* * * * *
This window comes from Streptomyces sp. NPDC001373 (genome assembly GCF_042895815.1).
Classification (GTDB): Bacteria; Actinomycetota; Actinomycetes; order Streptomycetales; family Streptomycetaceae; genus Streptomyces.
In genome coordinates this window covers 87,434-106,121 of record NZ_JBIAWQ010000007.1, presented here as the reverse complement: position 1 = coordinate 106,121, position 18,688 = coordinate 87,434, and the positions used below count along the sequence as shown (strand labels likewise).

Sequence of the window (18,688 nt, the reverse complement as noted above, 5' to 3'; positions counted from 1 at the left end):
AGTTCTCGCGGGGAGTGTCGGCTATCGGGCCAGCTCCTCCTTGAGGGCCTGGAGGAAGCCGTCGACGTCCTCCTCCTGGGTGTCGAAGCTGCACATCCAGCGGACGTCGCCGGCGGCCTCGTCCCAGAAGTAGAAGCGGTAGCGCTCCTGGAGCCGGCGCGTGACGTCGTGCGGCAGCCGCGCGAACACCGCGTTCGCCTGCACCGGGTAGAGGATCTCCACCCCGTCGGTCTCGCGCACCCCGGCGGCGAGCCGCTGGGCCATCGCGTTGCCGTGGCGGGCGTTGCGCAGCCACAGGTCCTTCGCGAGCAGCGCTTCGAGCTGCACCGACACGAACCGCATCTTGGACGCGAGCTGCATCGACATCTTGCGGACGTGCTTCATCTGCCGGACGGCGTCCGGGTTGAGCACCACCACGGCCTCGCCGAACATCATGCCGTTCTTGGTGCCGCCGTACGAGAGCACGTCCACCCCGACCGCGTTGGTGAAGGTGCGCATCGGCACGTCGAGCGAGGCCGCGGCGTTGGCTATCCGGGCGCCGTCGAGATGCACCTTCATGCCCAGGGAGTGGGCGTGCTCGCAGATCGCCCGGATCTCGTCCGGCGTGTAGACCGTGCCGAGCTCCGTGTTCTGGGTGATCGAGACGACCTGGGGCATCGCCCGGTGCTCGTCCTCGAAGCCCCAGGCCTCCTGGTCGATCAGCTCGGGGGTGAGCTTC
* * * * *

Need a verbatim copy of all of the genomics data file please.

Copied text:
This window comes from Streptomyces sp. NPDC001373 (genome assembly GCF_042895815.1).
Classification (GTDB): Bacteria; Actinomycetota; Actinomycetes; order Streptomycetales; family Streptomycetaceae; genus Streptomyces.
In genome coordinates this window covers 87,434-106,121 of record NZ_JBIAWQ010000007.1, presented here as the reverse complement: position 1 = coordinate 106,121, position 18,688 = coordinate 87,434, and the positions used below count along the sequence as shown (strand labels likewise).

Sequence of the window (18,688 nt, the reverse complement as noted above, 5' to 3'; positions counted from 1 at the left end):
AGTTCTCGCGGGGAGTGTCGGCTATCGGGCCAGCTCCTCCTTGAGGGCCTGGAGGAAGCCGTCGACGTCCTCCTCCTGGGTGTCGAAGCTGCACATCCAGCGGACGTCGCCGGCGGCCTCGTCCCAGAAGTAGAAGCGGTAGCGCTCCTGGAGCCGGCGCGTGACGTCGTGCGGCAGCCGCGCGAACACCGCGTTCGCCTGCACCGGGTAGAGGATCTCCACCCCGTCGGTCTCGCGCACCCCGGCGGCGAGCCGCTGGGCCATCGCGTTGCCGTGGCGGGCGTTGCGCAGCCACAGGTCCTTCGCGAGCAGCGCTTCGAGCTGCACCGACACGAACCGCATCTTGGACGCGAGCTGCATCGACATCTTGCGGACGTGCTTCATCTGCCGGACGGCGTCCGGGTTGAGCACCACCACGGCCTCGCCGAACATCATGCCGTTCTTGGTGCCGCCGTACGAGAGCACGTCCACCCCGACCGCGTTGGTGAAGGTGCGCATCGGCACGTCGAGCGAGGCCGCGGCGTTGGCTATCCGGGCGCCGTCGAGATGCACCTTCATGCCCAGGGAGTGGGCGTGCTCGCAGATCGCCCGGATCTCGTCCGGCGTGTAGACCGTGCCGAGCTCCGTGTTCTGGGTGATCGAGACGACCTGGGGCATCGCCCGGTGCTCGTCCTCGAAGCCCCAGGCCTCCTGGTCGATCAGCTCGGGGGTGAGCTTC